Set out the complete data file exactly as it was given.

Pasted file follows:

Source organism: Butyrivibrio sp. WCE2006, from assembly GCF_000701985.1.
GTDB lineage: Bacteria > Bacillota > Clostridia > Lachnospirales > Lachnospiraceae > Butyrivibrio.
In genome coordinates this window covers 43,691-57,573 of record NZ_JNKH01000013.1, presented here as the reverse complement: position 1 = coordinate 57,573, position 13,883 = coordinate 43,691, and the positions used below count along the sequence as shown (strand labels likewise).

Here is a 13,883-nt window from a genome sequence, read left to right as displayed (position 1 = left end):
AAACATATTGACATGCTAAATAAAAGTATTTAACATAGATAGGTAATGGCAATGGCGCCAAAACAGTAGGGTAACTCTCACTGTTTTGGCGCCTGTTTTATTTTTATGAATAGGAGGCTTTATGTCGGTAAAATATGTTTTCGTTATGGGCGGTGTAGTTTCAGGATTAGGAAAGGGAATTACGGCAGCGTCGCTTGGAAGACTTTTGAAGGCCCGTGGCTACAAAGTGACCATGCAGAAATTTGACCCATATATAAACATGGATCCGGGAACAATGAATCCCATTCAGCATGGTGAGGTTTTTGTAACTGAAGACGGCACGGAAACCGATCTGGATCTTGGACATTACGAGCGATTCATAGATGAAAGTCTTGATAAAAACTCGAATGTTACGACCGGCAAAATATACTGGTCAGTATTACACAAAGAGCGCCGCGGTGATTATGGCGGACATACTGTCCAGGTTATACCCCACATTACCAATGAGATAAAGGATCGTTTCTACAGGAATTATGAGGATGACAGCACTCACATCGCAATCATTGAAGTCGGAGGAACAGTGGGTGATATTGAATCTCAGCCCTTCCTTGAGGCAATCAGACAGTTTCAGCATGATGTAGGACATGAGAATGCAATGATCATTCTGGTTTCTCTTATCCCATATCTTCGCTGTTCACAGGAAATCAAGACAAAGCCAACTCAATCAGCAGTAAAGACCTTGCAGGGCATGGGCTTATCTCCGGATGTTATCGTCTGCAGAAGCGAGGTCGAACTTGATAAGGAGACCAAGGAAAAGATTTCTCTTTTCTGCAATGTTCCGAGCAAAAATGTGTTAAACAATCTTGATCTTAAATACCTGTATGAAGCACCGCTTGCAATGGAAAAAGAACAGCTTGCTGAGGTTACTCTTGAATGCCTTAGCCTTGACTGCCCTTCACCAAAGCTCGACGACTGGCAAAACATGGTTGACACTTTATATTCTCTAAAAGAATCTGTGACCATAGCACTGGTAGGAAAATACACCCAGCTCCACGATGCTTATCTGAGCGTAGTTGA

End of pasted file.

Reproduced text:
Source organism: Butyrivibrio sp. WCE2006, from assembly GCF_000701985.1.
GTDB lineage: Bacteria > Bacillota > Clostridia > Lachnospirales > Lachnospiraceae > Butyrivibrio.
In genome coordinates this window covers 43,691-57,573 of record NZ_JNKH01000013.1, presented here as the reverse complement: position 1 = coordinate 57,573, position 13,883 = coordinate 43,691, and the positions used below count along the sequence as shown (strand labels likewise).

Here is a 13,883-nt window from a genome sequence, read left to right as displayed (position 1 = left end):
AAACATATTGACATGCTAAATAAAAGTATTTAACATAGATAGGTAATGGCAATGGCGCCAAAACAGTAGGGTAACTCTCACTGTTTTGGCGCCTGTTTTATTTTTATGAATAGGAGGCTTTATGTCGGTAAAATATGTTTTCGTTATGGGCGGTGTAGTTTCAGGATTAGGAAAGGGAATTACGGCAGCGTCGCTTGGAAGACTTTTGAAGGCCCGTGGCTACAAAGTGACCATGCAGAAATTTGACCCATATATAAACATGGATCCGGGAACAATGAATCCCATTCAGCATGGTGAGGTTTTTGTAACTGAAGACGGCACGGAAACCGATCTGGATCTTGGACATTACGAGCGATTCATAGATGAAAGTCTTGATAAAAACTCGAATGTTACGACCGGCAAAATATACTGGTCAGTATTACACAAAGAGCGCCGCGGTGATTATGGCGGACATACTGTCCAGGTTATACCCCACATTACCAATGAGATAAAGGATCGTTTCTACAGGAATTATGAGGATGACAGCACTCACATCGCAATCATTGAAGTCGGAGGAACAGTGGGTGATATTGAATCTCAGCCCTTCCTTGAGGCAATCAGACAGTTTCAGCATGATGTAGGACATGAGAATGCAATGATCATTCTGGTTTCTCTTATCCCATATCTTCGCTGTTCACAGGAAATCAAGACAAAGCCAACTCAATCAGCAGTAAAGACCTTGCAGGGCATGGGCTTATCTCCGGATGTTATCGTCTGCAGAAGCGAGGTCGAACTTGATAAGGAGACCAAGGAAAAGATTTCTCTTTTCTGCAATGTTCCGAGCAAAAATGTGTTAAACAATCTTGATCTTAAATACCTGTATGAAGCACCGCTTGCAATGGAAAAAGAACAGCTTGCTGAGGTTACTCTTGAATGCCTTAGCCTTGACTGCCCTTCACCAAAGCTCGACGACTGGCAAAACATGGTTGACACTTTATATTCTCTAAAAGAATCTGTGACCATAGCACTGGTAGGAAAATACACCCAGCTCCACGATGCTTATCTGAGCGTAGTTGA